Sittwe: The U.S. Deputy Assistant Secretary for East Asia and Pacific Affairs, Mr. Joseph Yun and his U.S. delegation have met regional officials as well as local Arakanese Buddhist monks, other religious leaders, politicians, students and other youth in the Capital Sittwe when they visited the region from the 8th to the 9th of September.
The U.S. delegation investigated the violence which recently took place in Arakan State and also consulted locals in order to find ways to ensure future peace and stability in the region during their visit.
Ven. U Aryar Wantha, the abbot of the Shwe Zaydi Monastery, and U San Kyaw Hla, a central committee member of the Rakhine Nationalities Development Party, were included among those who were met by the delegation in Sittwe.
Ven. U Aryar Wantha said he was met by the delegates on the 8th of September in his monastery and was asked about his opinions on the violence.
“They were three people, including American Deputy Foreign Secretary Mr. Joseph Yun and Ambassador Mr. Derek Mitchell who came and met me. We discussed mainly matters of stability and rehabilitation in the aftermath of violence in Arakan State during our meeting”, said U Aryar Wantha.
The monk said that he told the U.S. delegates that the international allegations that Arakanese are violating the rights of Bengali immigrants and settlers in Arakan State are untrue.
“When talking about the violence, I told them that the international allegations that Arakanese have threatened and killed Bengalis are totally baseless and untrue. The Arakanese are Buddhists who have loving kindness for all living beings and have been living with peoples of other religions and races hand in hand and peacefully. The problem that occurred is because of the Bengalis who are trying to take the lands of Arakan. I explained to them that these Bengali people have created such problems six times already since 1942.”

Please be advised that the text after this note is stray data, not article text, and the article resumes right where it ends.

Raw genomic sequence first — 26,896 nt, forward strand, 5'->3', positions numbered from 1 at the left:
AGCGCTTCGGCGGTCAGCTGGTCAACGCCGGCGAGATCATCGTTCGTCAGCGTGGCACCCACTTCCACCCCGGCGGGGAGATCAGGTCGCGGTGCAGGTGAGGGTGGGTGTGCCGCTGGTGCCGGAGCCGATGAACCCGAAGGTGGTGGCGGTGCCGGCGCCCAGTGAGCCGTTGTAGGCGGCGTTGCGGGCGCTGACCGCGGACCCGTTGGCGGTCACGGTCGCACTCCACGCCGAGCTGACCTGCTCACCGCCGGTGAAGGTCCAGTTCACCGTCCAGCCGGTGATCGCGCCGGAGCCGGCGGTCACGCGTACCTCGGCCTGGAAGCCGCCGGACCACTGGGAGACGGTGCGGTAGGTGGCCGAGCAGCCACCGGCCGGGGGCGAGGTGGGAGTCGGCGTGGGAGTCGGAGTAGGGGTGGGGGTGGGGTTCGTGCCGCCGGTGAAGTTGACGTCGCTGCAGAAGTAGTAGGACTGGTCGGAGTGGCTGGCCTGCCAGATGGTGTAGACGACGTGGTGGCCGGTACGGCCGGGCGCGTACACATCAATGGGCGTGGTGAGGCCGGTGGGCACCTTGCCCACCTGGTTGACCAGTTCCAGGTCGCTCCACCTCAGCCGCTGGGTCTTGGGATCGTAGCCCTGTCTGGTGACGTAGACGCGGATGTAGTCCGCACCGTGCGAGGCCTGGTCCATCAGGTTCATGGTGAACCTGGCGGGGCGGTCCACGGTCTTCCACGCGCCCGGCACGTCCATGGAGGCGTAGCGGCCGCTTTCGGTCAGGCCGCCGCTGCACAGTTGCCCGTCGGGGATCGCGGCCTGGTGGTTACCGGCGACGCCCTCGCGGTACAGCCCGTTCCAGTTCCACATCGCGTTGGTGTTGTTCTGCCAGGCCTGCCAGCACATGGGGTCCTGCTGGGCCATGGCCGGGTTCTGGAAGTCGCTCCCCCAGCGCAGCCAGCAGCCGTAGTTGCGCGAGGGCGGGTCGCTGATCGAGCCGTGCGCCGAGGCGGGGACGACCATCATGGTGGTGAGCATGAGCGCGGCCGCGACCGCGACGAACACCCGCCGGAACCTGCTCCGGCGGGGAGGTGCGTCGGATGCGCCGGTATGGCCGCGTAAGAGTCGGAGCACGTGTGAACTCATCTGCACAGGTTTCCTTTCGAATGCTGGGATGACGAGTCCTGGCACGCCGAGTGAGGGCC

Moreover the monk said, “If we have to question international laws and standards about peace, then there are laws in the USA for deciding citizenship for Spanish and Mexican people who flee. There are likewise so many Burmese peoples in Thailand, who left their homeland for various reasons, but they are never granted citizenship and are being confined to refugee camps. Regarding the Bengalis who are here, we have to consider them in two different categories—the Bengalis who are acceptable as citizens should be allowed to live in their properties in our Arakan State, but the ones who do not meet the standards of a citizen should be kept in camps that will be systematically controlled by the government and the UN’s refugee agency. The problem will become more complicated if they are allowed to live in Arakan State without that identification. I explained this matter to the U.S. delegates as well.”
The U.S. Deputy Secretary is said to have made responses to the monk’s explanation during the meeting as well.
“They appreciated our explanation about the root causes of the conflict and the comparison with the international laws and standards as solutions for finding ways for peace in our region. They also told us that they would pay special consideration to our proposals and explanations about the problems in our homeland”, said the monk.
When asked about his discussion with the U.S. delegates, U Kyaw San Hla, the central committee member of the RNDP, said, “They discussed with us especially about how this problem occurred and what we could do for the peace between both sides. We have told them that the Bengali Muslims now desire official ethnic status as Rohingya in our homeland and also want some part of our Arakan Land as an autonomous region. We explained them that those are the main reasons behind the recent violence in our region. No Arakanese will ever agree to their status as Rohingya and a separate land in our region. But it is an inappropriate time for me to explain to you what we have told them, in order to safeguard future and sustainable peace in our region.”
He said U Khin Maung Gyi and U Oo Shwe Maung who are also central committee members of the RNDP were included in the meeting with the U.S officials.